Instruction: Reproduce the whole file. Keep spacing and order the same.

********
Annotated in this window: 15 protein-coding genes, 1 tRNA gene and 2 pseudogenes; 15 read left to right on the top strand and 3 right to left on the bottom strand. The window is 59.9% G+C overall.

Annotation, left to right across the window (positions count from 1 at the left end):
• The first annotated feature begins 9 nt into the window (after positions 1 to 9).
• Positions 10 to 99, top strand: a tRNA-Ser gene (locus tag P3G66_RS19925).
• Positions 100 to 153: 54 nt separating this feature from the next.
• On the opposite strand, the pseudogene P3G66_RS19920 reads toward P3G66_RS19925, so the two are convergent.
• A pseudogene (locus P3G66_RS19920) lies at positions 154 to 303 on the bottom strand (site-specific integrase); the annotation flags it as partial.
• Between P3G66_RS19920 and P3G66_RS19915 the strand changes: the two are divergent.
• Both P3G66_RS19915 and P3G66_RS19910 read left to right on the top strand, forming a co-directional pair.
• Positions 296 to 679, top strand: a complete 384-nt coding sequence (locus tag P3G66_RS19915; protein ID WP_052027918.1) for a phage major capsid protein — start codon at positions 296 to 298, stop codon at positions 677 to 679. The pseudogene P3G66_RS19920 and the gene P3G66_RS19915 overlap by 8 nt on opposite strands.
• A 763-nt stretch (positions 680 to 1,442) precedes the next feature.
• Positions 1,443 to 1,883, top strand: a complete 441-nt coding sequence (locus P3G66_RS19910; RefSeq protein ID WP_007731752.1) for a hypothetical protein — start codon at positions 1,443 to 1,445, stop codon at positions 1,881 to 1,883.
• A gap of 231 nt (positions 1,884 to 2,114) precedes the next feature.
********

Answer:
Annotated in this window: 15 protein-coding genes, 1 tRNA gene and 2 pseudogenes; 15 read left to right on the top strand and 3 right to left on the bottom strand. The window is 59.9% G+C overall.

Annotation, left to right across the window (positions count from 1 at the left end):
• The first annotated feature begins 9 nt into the window (after positions 1 to 9).
• Positions 10 to 99, top strand: a tRNA-Ser gene (locus tag P3G66_RS19925).
• Positions 100 to 153: 54 nt separating this feature from the next.
• On the opposite strand, the pseudogene P3G66_RS19920 reads toward P3G66_RS19925, so the two are convergent.
• A pseudogene (locus P3G66_RS19920) lies at positions 154 to 303 on the bottom strand (site-specific integrase); the annotation flags it as partial.
• Between P3G66_RS19920 and P3G66_RS19915 the strand changes: the two are divergent.
• Both P3G66_RS19915 and P3G66_RS19910 read left to right on the top strand, forming a co-directional pair.
• Positions 296 to 679, top strand: a complete 384-nt coding sequence (locus tag P3G66_RS19915; protein ID WP_052027918.1) for a phage major capsid protein — start codon at positions 296 to 298, stop codon at positions 677 to 679. The pseudogene P3G66_RS19920 and the gene P3G66_RS19915 overlap by 8 nt on opposite strands.
• A 763-nt stretch (positions 680 to 1,442) precedes the next feature.
• Positions 1,443 to 1,883, top strand: a complete 441-nt coding sequence (locus P3G66_RS19910; RefSeq protein ID WP_007731752.1) for a hypothetical protein — start codon at positions 1,443 to 1,445, stop codon at positions 1,881 to 1,883.
• A gap of 231 nt (positions 1,884 to 2,114) precedes the next feature.